We hear this a lot! I’ve been producing fruitwines as a hobby for over 15 years. I never had to …. So I don’t understand this myth. A lot of people tell stories of sicknesses after drinking fruitwine. And no it’s not unripe elderberry kind of sickness from sambunigrin. You can drink 2 or 3 bottles of beer without any reaction but you drink a bottle of strawberrywine or currantwine with 5%Vol. and you get sick? This is very mysterious. Even for me as a fruitwinemaker, beer and wine drinker. I wonder how this works. Maybe it’s the combination of sweetness and low alcohol. I cut out methanol as a factor because drinking fruitjuice doesn’t intoxicate you neither. I don’t know. From my fruitwines I get drunk and a hangover. But you can expect this from heavy bodied dessertwines with 14-15%Vol. but you drink not so much from this kind of beverage because it’s heavy and you only drink a glass or two for pleasure – but no vomiting, never ever. But I tasted different fruitwines and I often felt not very well afterwards, I think this is this cloying sweetness, acid and low alcohol content. It’s between juice and wine, maybe this is the problem. So this is propably their style of winemaking and you can only judge their winemaker for feeling sick. Drinking too much can be an issue. Sure. But when experienced drinkers have to vomit or feel funny – something unusual must be happening. This seems to be the true myth about fruitwine. Tell me your opinion or experience – please comment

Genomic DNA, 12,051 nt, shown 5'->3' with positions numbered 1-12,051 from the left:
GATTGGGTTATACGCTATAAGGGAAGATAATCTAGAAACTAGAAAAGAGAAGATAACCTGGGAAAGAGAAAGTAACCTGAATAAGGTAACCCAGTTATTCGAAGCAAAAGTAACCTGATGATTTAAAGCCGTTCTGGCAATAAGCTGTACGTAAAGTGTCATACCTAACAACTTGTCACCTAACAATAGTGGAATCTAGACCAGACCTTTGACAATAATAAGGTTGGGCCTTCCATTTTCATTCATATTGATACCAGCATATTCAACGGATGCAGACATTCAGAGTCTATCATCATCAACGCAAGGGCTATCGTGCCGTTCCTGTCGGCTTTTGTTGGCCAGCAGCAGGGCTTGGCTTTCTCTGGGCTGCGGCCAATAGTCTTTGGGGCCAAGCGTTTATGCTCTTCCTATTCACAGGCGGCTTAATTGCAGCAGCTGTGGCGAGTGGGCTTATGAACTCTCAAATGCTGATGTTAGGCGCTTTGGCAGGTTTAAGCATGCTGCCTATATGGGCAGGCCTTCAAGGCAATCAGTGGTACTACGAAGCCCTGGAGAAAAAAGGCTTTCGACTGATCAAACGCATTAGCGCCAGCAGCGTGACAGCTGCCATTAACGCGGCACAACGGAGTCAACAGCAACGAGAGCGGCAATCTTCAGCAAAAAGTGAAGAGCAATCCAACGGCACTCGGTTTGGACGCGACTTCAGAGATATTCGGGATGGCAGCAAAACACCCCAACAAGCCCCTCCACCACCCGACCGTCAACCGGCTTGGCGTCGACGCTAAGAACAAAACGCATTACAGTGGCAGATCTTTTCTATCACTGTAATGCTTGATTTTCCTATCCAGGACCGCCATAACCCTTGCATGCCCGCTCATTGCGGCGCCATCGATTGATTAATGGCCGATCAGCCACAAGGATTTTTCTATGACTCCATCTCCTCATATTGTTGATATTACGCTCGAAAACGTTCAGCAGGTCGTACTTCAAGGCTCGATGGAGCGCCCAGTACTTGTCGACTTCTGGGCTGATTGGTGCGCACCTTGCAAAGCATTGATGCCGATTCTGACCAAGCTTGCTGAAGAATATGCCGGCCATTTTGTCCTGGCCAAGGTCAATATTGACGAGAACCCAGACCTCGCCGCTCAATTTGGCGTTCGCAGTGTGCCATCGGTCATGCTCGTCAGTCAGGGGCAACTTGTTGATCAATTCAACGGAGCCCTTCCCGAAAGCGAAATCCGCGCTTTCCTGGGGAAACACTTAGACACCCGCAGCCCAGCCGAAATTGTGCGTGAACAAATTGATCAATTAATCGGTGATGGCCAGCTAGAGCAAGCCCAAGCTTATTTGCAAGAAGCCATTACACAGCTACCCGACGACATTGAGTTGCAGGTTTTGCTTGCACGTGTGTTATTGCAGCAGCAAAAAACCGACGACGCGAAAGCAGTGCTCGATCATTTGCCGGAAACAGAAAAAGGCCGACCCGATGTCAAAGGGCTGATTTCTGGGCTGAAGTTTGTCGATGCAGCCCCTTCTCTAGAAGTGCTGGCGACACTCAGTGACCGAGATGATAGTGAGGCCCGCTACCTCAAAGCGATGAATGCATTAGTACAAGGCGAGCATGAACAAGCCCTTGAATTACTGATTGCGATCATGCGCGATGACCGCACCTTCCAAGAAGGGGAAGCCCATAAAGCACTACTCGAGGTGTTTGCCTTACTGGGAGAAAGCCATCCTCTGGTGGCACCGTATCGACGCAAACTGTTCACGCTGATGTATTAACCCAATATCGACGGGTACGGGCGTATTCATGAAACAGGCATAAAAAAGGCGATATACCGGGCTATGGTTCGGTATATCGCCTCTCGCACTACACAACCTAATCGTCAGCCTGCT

- Fruitwine is not real wine
Sure – Wine is from Grapes only. But there exist Ricewine, Honeywine and different fruitwines. Beer is a wine from grains if this helps you out. They are all fermented beverages from different sources. It only depends on personal taste and preference or ethnicity what you like or what you should like, what you’ve learnt because you live there or there or over there. So the true answer is: personal taste!
If you want to know more about different beverages go to the Around the World Category and read on
- Kiwiwine has green colour and tastes very good like green kiwi candies
Nope. Never. Ever. Kiwi Fruitwine is of very neutral character like an Italian White Wine or Cattarato from Sicily. The Colour is yellow to golden like an applewine and the taste … well like a heavy White Wine or Champagne without bubbles. It is not that special in comparison to white wine but it’s one of those very few fruitwines you can easily mistake for a grape wine. Artificially flavouring and colouring turns the neutral taste and overall vinous expression into something unreal to fool people. What we see again is that people have learned to expect those flavourings and put them above the real thing. They expect the taste and colour of the fake product to be the Standard. You can find those flavourings everywhere in the foodindustry from candies to icecream to yoghurt. Customers have unlernt the natural taste of natural products and we see this often. Fruit tastes like fruit but some fruitwines doesn’t taste like the fruit they are made of. They taste like fruitwine should taste. But Customers are not experienced in it because they don’t know what to expect, they never tasted and never learnt. Maybe artificial flavouring helps out to sell fruitwines. But the gap between low-end coloured and flavoured Kiwi Wine (sometimes white Wine as a basis and kiwi aroma only) and Premium Kiwi Wine from kiwi fruit fermented on the pulp could not be bigger. In the Eyes of the Customer: Fruitwine is fruitwine, right?